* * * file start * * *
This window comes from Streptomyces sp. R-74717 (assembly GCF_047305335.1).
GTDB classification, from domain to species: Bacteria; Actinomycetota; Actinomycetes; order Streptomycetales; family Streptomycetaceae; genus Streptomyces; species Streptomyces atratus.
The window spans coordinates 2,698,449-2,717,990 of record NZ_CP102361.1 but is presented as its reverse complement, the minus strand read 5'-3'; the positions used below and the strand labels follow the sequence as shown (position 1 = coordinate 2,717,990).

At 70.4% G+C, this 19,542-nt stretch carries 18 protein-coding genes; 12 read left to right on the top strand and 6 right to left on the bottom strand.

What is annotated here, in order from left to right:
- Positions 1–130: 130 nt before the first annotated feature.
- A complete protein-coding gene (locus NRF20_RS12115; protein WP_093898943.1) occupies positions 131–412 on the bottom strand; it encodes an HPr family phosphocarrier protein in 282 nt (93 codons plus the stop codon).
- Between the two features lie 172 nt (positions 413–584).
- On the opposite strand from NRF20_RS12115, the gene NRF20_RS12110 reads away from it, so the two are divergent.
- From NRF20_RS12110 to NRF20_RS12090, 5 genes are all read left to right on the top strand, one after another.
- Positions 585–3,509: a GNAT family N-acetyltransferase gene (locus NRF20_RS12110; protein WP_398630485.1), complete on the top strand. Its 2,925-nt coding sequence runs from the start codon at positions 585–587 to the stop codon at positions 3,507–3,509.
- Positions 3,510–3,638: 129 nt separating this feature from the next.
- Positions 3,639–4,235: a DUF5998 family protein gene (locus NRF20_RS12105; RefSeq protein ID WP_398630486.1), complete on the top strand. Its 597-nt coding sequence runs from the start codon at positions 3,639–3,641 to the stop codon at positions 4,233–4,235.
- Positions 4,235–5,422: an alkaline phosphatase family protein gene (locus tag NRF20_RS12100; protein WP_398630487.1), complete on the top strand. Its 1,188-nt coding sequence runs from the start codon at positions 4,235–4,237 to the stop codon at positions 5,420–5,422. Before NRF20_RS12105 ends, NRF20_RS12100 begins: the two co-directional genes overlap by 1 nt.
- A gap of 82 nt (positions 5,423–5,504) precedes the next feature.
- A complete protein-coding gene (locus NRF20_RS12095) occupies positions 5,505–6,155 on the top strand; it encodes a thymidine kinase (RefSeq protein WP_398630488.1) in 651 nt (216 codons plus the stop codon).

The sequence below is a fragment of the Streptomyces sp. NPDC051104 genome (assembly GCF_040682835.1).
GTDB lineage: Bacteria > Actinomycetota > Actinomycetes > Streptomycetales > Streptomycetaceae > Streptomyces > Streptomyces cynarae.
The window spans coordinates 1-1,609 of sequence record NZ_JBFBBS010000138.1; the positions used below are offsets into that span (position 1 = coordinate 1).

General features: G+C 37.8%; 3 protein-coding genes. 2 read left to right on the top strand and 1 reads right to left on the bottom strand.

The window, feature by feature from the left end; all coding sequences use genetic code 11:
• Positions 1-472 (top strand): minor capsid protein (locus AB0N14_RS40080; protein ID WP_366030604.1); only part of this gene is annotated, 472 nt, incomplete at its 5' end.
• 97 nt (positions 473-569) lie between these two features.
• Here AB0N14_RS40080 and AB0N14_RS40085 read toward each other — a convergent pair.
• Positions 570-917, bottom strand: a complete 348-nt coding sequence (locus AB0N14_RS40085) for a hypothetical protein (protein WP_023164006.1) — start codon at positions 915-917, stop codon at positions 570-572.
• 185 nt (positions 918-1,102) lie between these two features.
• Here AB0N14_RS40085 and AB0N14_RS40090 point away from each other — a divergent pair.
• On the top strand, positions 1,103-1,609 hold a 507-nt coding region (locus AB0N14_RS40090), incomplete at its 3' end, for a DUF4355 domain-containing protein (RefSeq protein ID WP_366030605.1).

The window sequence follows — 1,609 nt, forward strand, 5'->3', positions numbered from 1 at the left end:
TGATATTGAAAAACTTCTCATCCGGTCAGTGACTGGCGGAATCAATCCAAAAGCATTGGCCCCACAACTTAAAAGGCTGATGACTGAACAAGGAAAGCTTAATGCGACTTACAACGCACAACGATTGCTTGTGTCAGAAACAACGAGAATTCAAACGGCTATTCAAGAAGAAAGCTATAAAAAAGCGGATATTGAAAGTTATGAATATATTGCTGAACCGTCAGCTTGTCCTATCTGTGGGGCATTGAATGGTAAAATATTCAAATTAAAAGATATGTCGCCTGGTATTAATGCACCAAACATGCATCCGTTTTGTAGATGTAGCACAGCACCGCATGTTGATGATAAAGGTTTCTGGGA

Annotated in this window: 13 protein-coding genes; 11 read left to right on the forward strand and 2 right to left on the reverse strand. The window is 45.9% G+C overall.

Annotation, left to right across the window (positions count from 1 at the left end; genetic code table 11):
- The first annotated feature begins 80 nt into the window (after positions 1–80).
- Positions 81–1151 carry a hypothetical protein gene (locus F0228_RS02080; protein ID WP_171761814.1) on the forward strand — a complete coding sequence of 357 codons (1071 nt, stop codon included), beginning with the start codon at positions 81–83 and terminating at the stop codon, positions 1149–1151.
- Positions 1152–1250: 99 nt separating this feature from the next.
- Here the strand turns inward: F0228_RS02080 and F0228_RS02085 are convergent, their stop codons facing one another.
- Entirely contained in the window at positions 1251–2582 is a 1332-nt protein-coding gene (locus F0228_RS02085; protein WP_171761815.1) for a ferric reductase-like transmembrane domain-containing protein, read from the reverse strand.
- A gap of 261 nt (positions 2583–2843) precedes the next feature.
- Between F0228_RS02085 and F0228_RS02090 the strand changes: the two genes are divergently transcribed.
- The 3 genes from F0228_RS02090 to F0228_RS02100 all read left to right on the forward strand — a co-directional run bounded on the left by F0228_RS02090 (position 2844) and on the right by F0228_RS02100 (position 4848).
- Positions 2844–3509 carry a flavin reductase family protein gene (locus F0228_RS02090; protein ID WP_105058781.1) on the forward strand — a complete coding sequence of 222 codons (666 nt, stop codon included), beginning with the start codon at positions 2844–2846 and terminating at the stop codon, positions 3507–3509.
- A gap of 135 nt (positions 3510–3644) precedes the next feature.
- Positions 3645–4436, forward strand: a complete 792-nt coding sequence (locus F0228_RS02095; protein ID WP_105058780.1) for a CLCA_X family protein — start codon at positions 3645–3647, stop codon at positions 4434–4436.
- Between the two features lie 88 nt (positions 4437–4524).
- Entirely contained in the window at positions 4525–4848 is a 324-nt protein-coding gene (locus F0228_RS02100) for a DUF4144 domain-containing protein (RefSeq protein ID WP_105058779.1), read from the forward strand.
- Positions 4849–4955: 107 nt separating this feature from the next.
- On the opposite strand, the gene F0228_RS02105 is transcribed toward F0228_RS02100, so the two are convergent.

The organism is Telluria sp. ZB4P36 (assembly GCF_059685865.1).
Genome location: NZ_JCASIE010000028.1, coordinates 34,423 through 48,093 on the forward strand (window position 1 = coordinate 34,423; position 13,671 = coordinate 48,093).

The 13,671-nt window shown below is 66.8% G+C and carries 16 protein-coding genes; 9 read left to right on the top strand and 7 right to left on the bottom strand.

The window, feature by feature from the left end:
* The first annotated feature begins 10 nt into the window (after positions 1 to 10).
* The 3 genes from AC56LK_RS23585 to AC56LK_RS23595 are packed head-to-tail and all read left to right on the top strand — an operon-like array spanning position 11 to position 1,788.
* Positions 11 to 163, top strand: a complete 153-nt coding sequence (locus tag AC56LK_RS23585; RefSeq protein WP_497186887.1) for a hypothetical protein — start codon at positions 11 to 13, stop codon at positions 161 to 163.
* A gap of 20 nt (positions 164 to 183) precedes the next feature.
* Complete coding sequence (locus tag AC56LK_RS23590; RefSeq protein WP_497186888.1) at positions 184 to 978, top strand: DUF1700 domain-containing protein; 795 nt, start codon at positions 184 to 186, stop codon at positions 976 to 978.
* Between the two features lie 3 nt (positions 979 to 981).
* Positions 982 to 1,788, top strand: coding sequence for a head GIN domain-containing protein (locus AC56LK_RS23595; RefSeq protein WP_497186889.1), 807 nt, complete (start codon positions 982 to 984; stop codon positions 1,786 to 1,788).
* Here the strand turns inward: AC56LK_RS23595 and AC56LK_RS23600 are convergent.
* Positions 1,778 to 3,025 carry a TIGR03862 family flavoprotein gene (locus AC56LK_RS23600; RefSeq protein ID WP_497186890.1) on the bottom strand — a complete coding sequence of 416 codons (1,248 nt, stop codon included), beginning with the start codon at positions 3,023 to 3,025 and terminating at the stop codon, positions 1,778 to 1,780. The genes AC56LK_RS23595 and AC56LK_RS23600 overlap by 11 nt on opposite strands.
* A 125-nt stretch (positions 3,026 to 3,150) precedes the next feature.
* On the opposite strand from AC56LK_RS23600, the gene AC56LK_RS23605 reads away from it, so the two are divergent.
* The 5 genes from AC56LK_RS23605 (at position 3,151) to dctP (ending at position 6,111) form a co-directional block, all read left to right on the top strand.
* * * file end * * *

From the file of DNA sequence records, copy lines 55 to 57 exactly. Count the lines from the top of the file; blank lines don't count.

* A gap of 20 nt (positions 164 to 183) precedes the next feature.
* Complete coding sequence (locus tag AC56LK_RS23590; RefSeq protein WP_497186888.1) at positions 184 to 978, top strand: DUF1700 domain-containing protein; 795 nt, start codon at positions 184 to 186, stop codon at positions 976 to 978.
* Between the two features lie 3 nt (positions 979 to 981).